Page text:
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I didn’t plan on staying in the city, but it turned out that my dad was in town. So, I stayed with him in the French Quarter. Actually the first night I stayed with my cousin across the river in Gretna, but I didn’t take any photos that night. I’ll hang with her again tomorrow and take some shots.

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I really wanted to ride up River Road and see some plantations, but a mean storm rolled in so I stayed in town. After the storm blew over I walked around and took some pictures.

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In the evening we ate at Acme Oyster House. I had some gumbo and a shrimp and oyster po-boy. There was a line to get in, but well worth the wait.

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More New Orleans to come.

New Orleans
I went to a magical place from my childhood today. City Park. Within City Park is Story Land where my Grandma and Grandma Lu (great grand mother) would take me when I was a little boy.
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It was filled with large sculptures from stories and fairy tales that kids can go in and climb on. I always like the old woman who lived in a shoe.

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City Park is also home to some fantastic old Live Oak Trees.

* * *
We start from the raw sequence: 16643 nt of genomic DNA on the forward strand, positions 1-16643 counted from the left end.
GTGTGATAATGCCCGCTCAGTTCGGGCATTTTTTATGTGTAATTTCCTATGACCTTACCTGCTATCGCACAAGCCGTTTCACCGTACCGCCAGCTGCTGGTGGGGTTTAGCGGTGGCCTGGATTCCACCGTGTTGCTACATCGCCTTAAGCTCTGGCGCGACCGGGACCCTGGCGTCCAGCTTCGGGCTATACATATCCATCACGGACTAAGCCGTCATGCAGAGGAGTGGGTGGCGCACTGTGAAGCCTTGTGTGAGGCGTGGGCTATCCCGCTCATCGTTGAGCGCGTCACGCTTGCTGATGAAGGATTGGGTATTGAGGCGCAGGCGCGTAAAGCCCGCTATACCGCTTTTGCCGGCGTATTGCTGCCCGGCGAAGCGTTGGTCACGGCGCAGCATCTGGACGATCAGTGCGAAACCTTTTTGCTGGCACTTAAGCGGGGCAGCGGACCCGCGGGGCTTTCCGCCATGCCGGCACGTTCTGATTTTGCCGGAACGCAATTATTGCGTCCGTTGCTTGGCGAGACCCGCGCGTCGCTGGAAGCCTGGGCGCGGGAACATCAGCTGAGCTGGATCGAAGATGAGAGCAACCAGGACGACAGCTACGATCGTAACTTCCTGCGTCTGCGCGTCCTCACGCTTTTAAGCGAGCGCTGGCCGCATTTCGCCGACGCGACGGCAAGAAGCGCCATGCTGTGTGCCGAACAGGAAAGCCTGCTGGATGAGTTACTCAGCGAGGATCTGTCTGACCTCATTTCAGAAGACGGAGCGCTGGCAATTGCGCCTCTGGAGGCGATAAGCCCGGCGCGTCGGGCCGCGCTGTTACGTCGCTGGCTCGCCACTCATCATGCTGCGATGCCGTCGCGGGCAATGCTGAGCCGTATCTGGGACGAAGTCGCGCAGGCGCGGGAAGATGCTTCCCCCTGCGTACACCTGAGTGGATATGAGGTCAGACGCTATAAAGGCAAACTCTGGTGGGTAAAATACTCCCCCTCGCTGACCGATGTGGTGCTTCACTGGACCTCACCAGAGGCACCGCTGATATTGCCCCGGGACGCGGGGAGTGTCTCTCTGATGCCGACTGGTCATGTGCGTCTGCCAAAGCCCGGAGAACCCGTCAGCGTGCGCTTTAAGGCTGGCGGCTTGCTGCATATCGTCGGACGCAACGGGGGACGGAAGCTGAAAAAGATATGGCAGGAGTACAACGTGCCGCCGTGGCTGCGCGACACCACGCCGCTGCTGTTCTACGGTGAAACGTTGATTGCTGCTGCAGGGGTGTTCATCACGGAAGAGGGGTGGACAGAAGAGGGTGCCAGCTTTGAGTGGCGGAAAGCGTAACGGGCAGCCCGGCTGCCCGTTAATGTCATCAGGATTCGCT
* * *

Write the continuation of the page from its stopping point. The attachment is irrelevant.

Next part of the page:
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These trees are amazing. Old and wise trees.

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After City Park I crossed Lake Ponchatrain to visit my uncle. He was at the Abbey where he used to be the Abbott. He is retired now but was there to celebrate his 50th anniversary as a monk.

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There are some really cool murals where the monks eat.

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From the Abbey I headed to my cousins place in Gretna. I rode through a storm and like a dope did not put my rain gear on. DUMB. Now my boots are soaked and I’ll have to ride with sneakers on for a bit today. My cousin and her family took me out for some New Orleans seafood. Mmmmm Mmmmm Good!


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Ya can’t visit New Orleans with out having some crawfish.

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This little feller slept with me last. Cute kitten prrrrrrred under my arm throughout the night.

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Louisiana and Texas
So I was packing the bike to leave New Orleans after a big breakfast with my cousin and her family when I noticed a problem.

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My clutch cable was about to snap. Fortunately it was Saturday and I was still in New Orleans. First we went to Smitty’s bike shop in Gretna and spoke to Lurch. They didn’t have the cable but they let my call the Triumph dealer from their bike shop. Triumph had two cables in stock and fixed it in a jiffy. So I said good bye to my cousin and headed toward River Road along the Mississippi. I had a great visit. It felt like family should. Bye Cuz!